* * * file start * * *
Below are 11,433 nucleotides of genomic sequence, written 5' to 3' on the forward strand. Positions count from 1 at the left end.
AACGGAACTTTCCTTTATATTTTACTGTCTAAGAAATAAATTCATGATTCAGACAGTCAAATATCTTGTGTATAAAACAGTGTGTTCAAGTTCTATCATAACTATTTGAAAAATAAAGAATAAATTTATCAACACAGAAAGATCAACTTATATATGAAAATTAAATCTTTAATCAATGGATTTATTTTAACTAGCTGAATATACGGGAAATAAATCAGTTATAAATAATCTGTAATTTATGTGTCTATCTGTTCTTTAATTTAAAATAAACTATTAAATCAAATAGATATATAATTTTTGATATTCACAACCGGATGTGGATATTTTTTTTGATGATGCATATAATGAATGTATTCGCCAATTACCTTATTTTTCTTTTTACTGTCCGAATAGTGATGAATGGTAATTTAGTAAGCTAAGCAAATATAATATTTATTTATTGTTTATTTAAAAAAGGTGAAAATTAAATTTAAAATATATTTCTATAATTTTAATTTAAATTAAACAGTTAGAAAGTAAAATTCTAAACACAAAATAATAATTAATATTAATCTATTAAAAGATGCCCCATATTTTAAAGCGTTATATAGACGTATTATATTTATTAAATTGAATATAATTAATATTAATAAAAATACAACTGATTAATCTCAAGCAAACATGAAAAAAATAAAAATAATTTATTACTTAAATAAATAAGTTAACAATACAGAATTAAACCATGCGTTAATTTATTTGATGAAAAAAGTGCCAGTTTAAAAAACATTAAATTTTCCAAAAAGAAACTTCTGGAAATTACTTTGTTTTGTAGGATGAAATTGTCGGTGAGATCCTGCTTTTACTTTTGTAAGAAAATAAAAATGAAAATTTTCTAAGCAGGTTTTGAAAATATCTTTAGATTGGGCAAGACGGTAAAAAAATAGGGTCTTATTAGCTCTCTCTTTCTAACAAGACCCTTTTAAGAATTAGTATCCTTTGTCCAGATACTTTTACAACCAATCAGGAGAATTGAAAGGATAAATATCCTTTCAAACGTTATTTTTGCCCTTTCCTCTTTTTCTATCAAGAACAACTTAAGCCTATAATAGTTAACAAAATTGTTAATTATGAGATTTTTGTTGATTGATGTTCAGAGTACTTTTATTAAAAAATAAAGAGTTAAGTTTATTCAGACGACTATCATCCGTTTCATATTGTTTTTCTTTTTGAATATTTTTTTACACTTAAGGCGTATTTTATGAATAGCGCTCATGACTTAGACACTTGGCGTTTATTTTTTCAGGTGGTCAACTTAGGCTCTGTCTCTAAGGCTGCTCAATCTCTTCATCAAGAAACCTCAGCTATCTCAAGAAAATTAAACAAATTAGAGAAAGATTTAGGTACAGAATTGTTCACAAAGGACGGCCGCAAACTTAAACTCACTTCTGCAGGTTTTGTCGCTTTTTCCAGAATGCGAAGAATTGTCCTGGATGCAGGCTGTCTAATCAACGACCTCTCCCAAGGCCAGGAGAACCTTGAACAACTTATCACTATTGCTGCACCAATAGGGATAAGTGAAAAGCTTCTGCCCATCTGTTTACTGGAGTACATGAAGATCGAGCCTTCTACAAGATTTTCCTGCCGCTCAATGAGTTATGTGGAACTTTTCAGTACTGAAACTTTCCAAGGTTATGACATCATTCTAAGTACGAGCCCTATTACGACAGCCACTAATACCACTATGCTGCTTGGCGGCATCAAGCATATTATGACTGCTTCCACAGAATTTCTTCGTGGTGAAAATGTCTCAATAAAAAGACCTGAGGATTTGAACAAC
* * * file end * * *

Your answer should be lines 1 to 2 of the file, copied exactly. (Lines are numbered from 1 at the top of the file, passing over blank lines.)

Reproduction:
Below are 11,433 nucleotides of genomic sequence, written 5' to 3' on the forward strand. Positions count from 1 at the left end.
AACGGAACTTTCCTTTATATTTTACTGTCTAAGAAATAAATTCATGATTCAGACAGTCAAATATCTTGTGTATAAAACAGTGTGTTCAAGTTCTATCATAACTATTTGAAAAATAAAGAATAAATTTATCAACACAGAAAGATCAACTTATATATGAAAATTAAATCTTTAATCAATGGATTTATTTTAACTAGCTGAATATACGGGAAATAAATCAGTTATAAATAATCTGTAATTTATGTGTCTATCTGTTCTTTAATTTAAAATAAACTATTAAATCAAATAGATATATAATTTTTGATATTCACAACCGGATGTGGATATTTTTTTTGATGATGCATATAATGAATGTATTCGCCAATTACCTTATTTTTCTTTTTACTGTCCGAATAGTGATGAATGGTAATTTAGTAAGCTAAGCAAATATAATATTTATTTATTGTTTATTTAAAAAAGGTGAAAATTAAATTTAAAATATATTTCTATAATTTTAATTTAAATTAAACAGTTAGAAAGTAAAATTCTAAACACAAAATAATAATTAATATTAATCTATTAAAAGATGCCCCATATTTTAAAGCGTTATATAGACGTATTATATTTATTAAATTGAATATAATTAATATTAATAAAAATACAACTGATTAATCTCAAGCAAACATGAAAAAAATAAAAATAATTTATTACTTAAATAAATAAGTTAACAATACAGAATTAAACCATGCGTTAATTTATTTGATGAAAAAAGTGCCAGTTTAAAAAACATTAAATTTTCCAAAAAGAAACTTCTGGAAATTACTTTGTTTTGTAGGATGAAATTGTCGGTGAGATCCTGCTTTTACTTTTGTAAGAAAATAAAAATGAAAATTTTCTAAGCAGGTTTTGAAAATATCTTTAGATTGGGCAAGACGGTAAAAAAATAGGGTCTTATTAGCTCTCTCTTTCTAACAAGACCCTTTTAAGAATTAGTATCCTTTGTCCAGATACTTTTACAACCAATCAGGAGAATTGAAAGGATAAATATCCTTTCAAACGTTATTTTTGCCCTTTCCTCTTTTTCTATCAAGAACAACTTAAGCCTATAATAGTTAACAAAATTGTTAATTATGAGATTTTTGTTGATTGATGTTCAGAGTACTTTTATTAAAAAATAAAGAGTTAAGTTTATTCAGACGACTATCATCCGTTTCATATTGTTTTTCTTTTTGAATATTTTTTTACACTTAAGGCGTATTTTATGAATAGCGCTCATGACTTAGACACTTGGCGTTTATTTTTTCAGGTGGTCAACTTAGGCTCTGTCTCTAAGGCTGCTCAATCTCTTCATCAAGAAACCTCAGCTATCTCAAGAAAATTAAACAAATTAGAGAAAGATTTAGGTACAGAATTGTTCACAAAGGACGGCCGCAAACTTAAACTCACTTCTGCAGGTTTTGTCGCTTTTTCCAGAATGCGAAGAATTGTCCTGGATGCAGGCTGTCTAATCAACGACCTCTCCCAAGGCCAGGAGAACCTTGAACAACTTATCACTATTGCTGCACCAATAGGGATAAGTGAAAAGCTTCTGCCCATCTGTTTACTGGAGTACATGAAGATCGAGCCTTCTACAAGATTTTCCTGCCGCTCAATGAGTTATGTGGAACTTTTCAGTACTGAAACTTTCCAAGGTTATGACATCATTCTAAGTACGAGCCCTATTACGACAGCCACTAATACCACTATGCTGCTTGGCGGCATCAAGCATATTATGACTGCTTCCACAGAATTTCTTCGTGGTGAAAATGTCTCAATAAAAAGACCTGAGGATTTGAACAAC